Depresh Mode with John Moe

It's here! Well, on March 29th, technically! But it's here!

I have really, really good news. We have a new podcast. You and me and our friends.

Depresh Mode with John Moe debuts on March 29th. It’s an interview-based show about common mental health disorders such as depression, anxiety, trauma, panic, and others. It’s made in partnership with the company Maximum Fun, which is a company built on creators like me having ownership of what they make so I own Depresh Mode.

The name comes from a joke that popped up in my head and which I rejected and then reconsidered.

OH MY GOSH LISTEN TO THE TRAILER.

Here are a bunch of ways to subscribe and be a part of it and learn more about it:

We’re on Twitter!

I loved my former program, The Hilarious World of Depression, and there will be some similarities. We’re talking about mental health on this show, there will be familiar voices, humor has a home here because it’s a great way to make the topic less scary. But there will be some significant differences as well and here come some bullet points:

  • We’re making a lot more shows. 48 per year, meaning a new show nearly every week. For listeners, this means no more waiting for months for new episodes.

  • All those shows mean I can cover more topics. Yes, there will be a lot of long-form interviews where a person tells their story. But we’ll also have episodes on things like workplace burnout, risks and rewards of online therapy, and what kind of trauma effects to expect after covid. 

  • More shows means more returning guests. Expect to hear more from Dr. Ken Duckworth, medical director for NAMI. My dear friend Ana Marie Cox will be an ongoing presence (“I’m the nosy neighbor of the show,” she says). And more folks who can help.

  • I’ve found myself saying, “We’re a team” in the show scripts I’ve been writing, and it’s true. I consider the podcast, the social media presence, the eventual live shows, and more to be part of a large group effort where I may be organizing things and talking the most but I’m just part of a team.

  • The name, also, is different. Depresh Mode. It’s the name that made my wife laugh the most.

  • And I’m going to share more of what I think. I’ll speak more freely with opinion and insight. Because I can.

  • Rhett Miller is doing the theme song again but it’s a whole different song (one Rhett owns!) He’s written a song called “Building Wings” specifically for the show and I love it. “I’m always falling off of cliffs now / Building wings on my way down / I am figuring things out/ Building wings, building wings, building wings” it goes. And yes. Perfect.

It has been a hell of a last 12 months for everyone and I am no exception. My previous show, The Hilarious World of Depression, ended last June and I was laid off from my job. A pandemic is not a great time to be told you’re losing your health insurance. It hurt all the more because so many listeners have told me they relied on the show to help their mental health and I knew they needed it during covid more than ever. I was told that I wouldn’t be able to take the show with me, not the name, not the RSS feed, not the archive.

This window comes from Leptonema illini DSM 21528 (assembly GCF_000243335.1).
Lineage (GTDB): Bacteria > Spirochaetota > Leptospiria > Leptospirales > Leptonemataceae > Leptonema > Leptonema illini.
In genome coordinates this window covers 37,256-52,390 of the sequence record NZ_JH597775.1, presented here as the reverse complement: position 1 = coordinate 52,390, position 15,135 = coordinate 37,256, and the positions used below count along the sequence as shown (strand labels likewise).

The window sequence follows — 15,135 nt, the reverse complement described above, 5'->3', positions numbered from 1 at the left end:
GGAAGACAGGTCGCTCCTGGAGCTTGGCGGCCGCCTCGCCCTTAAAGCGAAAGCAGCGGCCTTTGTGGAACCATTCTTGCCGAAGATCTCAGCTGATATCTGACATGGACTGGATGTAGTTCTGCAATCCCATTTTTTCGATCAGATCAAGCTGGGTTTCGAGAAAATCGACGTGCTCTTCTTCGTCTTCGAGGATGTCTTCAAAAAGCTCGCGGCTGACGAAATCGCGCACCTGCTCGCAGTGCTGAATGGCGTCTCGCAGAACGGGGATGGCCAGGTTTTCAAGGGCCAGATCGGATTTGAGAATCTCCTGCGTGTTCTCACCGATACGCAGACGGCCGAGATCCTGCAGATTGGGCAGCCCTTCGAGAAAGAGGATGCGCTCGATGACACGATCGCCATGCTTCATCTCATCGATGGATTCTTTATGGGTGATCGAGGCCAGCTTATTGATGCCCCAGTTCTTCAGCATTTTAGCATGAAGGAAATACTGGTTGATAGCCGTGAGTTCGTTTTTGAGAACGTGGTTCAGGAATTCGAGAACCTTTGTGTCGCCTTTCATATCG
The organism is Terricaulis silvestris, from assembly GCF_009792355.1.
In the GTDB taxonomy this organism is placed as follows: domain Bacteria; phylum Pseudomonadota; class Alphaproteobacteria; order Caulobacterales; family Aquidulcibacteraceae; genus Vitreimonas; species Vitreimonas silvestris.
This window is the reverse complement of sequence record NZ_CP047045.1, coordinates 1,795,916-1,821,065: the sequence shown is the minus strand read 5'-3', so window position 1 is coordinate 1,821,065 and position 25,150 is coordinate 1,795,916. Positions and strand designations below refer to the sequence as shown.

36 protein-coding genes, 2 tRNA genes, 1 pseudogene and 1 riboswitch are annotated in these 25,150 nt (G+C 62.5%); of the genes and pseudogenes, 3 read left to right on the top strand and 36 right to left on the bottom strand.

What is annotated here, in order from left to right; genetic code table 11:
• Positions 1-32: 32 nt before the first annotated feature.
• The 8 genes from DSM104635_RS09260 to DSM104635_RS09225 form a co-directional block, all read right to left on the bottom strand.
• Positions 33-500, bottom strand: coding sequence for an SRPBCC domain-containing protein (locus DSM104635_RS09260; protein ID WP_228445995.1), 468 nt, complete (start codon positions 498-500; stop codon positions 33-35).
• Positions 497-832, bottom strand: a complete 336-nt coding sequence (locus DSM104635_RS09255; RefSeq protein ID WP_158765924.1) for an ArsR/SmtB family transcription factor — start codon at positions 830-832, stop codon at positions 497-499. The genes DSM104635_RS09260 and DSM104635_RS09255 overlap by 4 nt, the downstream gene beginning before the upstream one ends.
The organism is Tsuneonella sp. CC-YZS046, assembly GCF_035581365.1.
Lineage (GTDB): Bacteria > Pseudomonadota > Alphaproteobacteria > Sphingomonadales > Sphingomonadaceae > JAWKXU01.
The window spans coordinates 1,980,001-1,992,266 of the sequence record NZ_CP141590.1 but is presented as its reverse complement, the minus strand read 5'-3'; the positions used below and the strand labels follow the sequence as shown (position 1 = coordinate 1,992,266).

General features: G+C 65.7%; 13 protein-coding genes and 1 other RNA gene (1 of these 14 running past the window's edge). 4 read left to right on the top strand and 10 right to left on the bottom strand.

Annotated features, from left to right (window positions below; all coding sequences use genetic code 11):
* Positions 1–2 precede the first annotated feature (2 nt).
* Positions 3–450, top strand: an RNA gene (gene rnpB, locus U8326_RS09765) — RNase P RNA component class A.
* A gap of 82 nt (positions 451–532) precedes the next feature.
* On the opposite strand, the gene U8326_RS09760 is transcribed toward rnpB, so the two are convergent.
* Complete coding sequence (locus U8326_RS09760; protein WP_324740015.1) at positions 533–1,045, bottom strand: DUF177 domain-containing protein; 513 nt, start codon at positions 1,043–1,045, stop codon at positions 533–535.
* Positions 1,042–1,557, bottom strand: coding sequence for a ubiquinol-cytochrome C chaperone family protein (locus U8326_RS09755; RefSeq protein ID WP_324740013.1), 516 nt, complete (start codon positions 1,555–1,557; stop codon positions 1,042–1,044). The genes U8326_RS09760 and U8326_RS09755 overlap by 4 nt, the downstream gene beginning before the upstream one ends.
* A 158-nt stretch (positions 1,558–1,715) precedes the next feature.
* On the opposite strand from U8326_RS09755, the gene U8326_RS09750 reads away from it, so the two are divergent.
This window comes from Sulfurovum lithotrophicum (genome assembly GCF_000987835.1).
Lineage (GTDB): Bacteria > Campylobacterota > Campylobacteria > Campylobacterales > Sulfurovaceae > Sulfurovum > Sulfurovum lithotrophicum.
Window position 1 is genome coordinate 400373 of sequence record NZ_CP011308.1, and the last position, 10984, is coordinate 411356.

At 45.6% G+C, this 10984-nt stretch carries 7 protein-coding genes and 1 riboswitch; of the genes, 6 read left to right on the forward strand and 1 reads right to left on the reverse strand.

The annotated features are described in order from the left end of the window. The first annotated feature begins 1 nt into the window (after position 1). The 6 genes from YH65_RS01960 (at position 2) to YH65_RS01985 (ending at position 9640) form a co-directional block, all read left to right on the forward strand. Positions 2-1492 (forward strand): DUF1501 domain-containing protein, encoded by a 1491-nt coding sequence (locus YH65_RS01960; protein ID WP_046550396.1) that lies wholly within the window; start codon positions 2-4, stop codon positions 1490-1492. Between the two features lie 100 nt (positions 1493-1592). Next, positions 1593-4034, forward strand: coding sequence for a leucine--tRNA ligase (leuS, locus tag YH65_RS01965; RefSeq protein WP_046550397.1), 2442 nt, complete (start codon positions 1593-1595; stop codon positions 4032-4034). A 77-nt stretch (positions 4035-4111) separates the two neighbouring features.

I was fortunate, however. Literally within minutes of word getting out about my job situation, I started receiving emails from colleagues in the radio and podcast industry. People knew the work I had done and wanted to support it and have it continue. I never knew I had so many friends and fans until the chips were down. Within a day or two, I had an agent at a big Hollywood agency on board to help me sort through the paths. (And we were able to move to my wife’s insurance, phew.)

What became immediately clear was that the previous arrangement (salaried employment at a big company who owns everything you make) was no longer the industry standard for podcasting. Outside of that one company, creators own the content. If I wanted to make the show all on my own, do the web hosting, sell ads and sponsorships, go the Patreon or Kickstarter route, I theoretically could. Generally, I’m more keen on making shows than running an entire business so it made sense to find a partner. I talked to several, from very indie collectives to the largest media companies in the country. I reached out to professional colleagues for advice. People who knew what I make and who I am. All roads led to Maximum Fun. I’ve known the company’s founder, Jesse Thorn, for many many years. Like me, he’s steeped in public radio and he also wanted to find a way to make a better model that values creativity. His company has grown significantly over the years but carefully and conscientiously. 

There are some incredibly successful shows on Max Fun like “Judge John Hodgman” and “My Brother, My Brother, and Me”. Those shows could presumably pick any network they want but they stick with Max Fun because it’s full of good, honest people doing good, honest work. 

Since hitching on with Max Fun, I’ve been pleasantly astounded. It’s a haven for smart, ethical, diverse, fun, and good people who are all about making good things for the world. They are creative partners, sounding boards, and overall sharp cookies. I’m not sure if I have lucky stars but I thank my lucky stars all the time just in case. And I thank folks like Gabe Mara, Laura Swisher, Bikram Chatterjy, Stacey Moski, Daniel Baruela as well as every single person at Max Fun. What a great group. You will hear the happiness and relief in my voice on Depresh Mode.

So. Subscribe! And coming in May: your chance to support the show and get fabulous prizes!